• Samsung’s Galaxy S6 series offered an all-new glass design, but ditched water-resistance, microSD storage, and a removable battery to get there. And the tiny battery in the standard S6 only added more salt to the wound.
  • This year also seems to have marked the start of LG’s bootloop issues, as the likes of the LG G4, Nexus 5X, and LG V10 all experienced this major problem to some extent. Cue the photoshopped Froot Loops images.

2016

  • Samsung’s Galaxy S7 series was one of the best phones of 2016, but the year will always be remembered for the company launching the IED that was the Galaxy Note 7. Faulty batteries and over-ambitious design resulted in phones that were susceptible to bursting into flames. No wonder the company offered an update that killed the phone entirely.
  • The year also saw brands ditch the headphone port, with Android players like Motorola and LeEco doing so. Apple did the same with the iPhone 7, and we’ve seen loads of companies follow suit since then.
  • LG had a run of solid to great high-end phones up until 2016, when it launched the modular LG G5. The phone’s magazine slot-style design enabled you to use add-ons like a 360 camera and a Hi-Fi DAC. Unfortunately, a combination of questionable build quality, a smaller battery than the G4, and very few Friends (as the add-ons were called) killed any hopes of major success. At least the firm also offered an ultra-wide camera that’s now become standard on almost every major phone.

2019

Samsung Galaxy Fold Review against the wall

  • The Pixel 4 delivered a smaller battery than previous Pixels, no fingerprint scanner in lieu of face unlock only, and gimmicky Motion Sense tech. No wonder many reviewers derided it at launch. At least the company introduced a long-overdue budget phone in the Pixel 3a.
  • Foldable phones were supposed to be the big thing in 2019, but the first wave of foldables made us realize just how fragile they could be. Between the Galaxy Fold’s delayed launch due to hinge/screen issues and the general trend of scratch-prone plastic screens (including the Mate X), foldables definitely fell short of the hype.
  • Arguably the biggest disappointment in 2019 was the US ban against Huawei, instituted in May. This meant that phones released after this point lacked Google services. It’s a real shame, because phones like the Mate 30 Pro were definitely among the best phones of the year on paper, but the lack of GMS means it’s a no-go for many.
  • Up until 2019, Samsung’s Galaxy Note series was known as the range of choice for power users looking for a quality, feature-packed phone. Unfortunately, the vanilla Galaxy Note 10 failed to live up to this ethos. Your $ 950 got you a battery that was significantly smaller than the Plus model and Note 9, no microSD card slot, and no 3.5mm port. The Plus variant also lacked the latter two features, but at least you got extras like a bigger battery, QHD+ screen, and faster charging.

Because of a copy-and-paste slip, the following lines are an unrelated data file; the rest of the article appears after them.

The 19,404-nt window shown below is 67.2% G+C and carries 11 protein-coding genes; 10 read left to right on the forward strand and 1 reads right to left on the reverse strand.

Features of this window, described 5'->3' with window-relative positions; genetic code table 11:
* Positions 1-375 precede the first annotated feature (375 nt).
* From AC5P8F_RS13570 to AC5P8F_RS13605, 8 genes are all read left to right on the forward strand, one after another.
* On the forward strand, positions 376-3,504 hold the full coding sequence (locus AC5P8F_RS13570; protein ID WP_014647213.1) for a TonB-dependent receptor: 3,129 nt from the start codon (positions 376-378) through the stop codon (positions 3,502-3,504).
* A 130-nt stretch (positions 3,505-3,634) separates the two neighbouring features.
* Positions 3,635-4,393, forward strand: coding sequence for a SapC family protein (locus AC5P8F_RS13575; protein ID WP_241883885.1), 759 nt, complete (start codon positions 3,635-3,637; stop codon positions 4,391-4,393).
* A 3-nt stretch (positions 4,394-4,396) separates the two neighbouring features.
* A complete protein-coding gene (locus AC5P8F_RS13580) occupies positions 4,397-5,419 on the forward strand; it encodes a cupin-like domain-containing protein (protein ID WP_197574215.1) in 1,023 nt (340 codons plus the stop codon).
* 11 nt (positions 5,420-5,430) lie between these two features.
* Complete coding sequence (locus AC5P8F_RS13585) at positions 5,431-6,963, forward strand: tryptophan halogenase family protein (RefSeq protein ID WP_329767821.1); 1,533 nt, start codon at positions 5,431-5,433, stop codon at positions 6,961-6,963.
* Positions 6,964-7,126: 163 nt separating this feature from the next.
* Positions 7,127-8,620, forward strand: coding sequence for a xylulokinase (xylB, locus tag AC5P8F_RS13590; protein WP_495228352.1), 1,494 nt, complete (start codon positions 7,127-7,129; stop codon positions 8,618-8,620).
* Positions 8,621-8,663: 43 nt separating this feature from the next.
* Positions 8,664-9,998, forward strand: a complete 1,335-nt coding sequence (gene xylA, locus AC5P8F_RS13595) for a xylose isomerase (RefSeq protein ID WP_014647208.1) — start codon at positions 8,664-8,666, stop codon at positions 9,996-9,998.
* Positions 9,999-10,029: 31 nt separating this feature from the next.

What do you think was the worst year for smartphones? Take our poll below and leave a comment!

Please wait.. Loading poll

More posts about smartphones


Android Authority

Posted in Android NewsComments (0)

Despite disappointing Pixel 4, 2019 was Google’s best year for phone sales yet


Google Pixelbook Go Review closed with Pixel 4

  • A third-party analyst firm says Google Pixel sales hit 7.2 million in 2019.
  • This would make it the best year yet for the Pixel line, although that number pales in comparison to the top-five brands.
  • It’s very likely sales of the Google Pixel 3a make up the bulk of that 7.2 million figure.

A few weeks ago, news broke that Google was allegedly disappointed with the Google Pixel 4, even prior to that device’s launch. However disappointing it may have been, it doesn’t appear to have stopped Google Pixel sales from hitting a record high in 2019.

According to third-party analyst firm International Data Corporation (IDC), Google Pixel sales hit 7.2 million units in 2019. Although the numbers don’t get broken down by device, it’s likely most of those sales come from the two 2019 phones launched — the Google Pixel 3a and Google Pixel 4. At least some of the shipments are probably made up of Google Pixel 3 sales, too.

However, it’s estimated that the Google Pixel 4 only sold around 2 million units over its first six months, which would mean a portion of that number wouldn’t count towards the 2019 total. Therefore, it’s basically a guarantee that the bulk of the Google Pixel sales in 2019 came from the Pixel 3a line.

Google Pixel sales likely dominated by the Pixel 3a

The budget-oriented Pixel 3a line was a big hit critically, so it likely being the best-selling phone in the line would make a lot of sense. The series is also easily accessible from many major carriers around the world and is available in India, the world’s second-largest smartphone market. The Pixel 4 is not available in India, which likely didn’t help its sales.

Related: Google Pixel 3a review: The phone made for everyone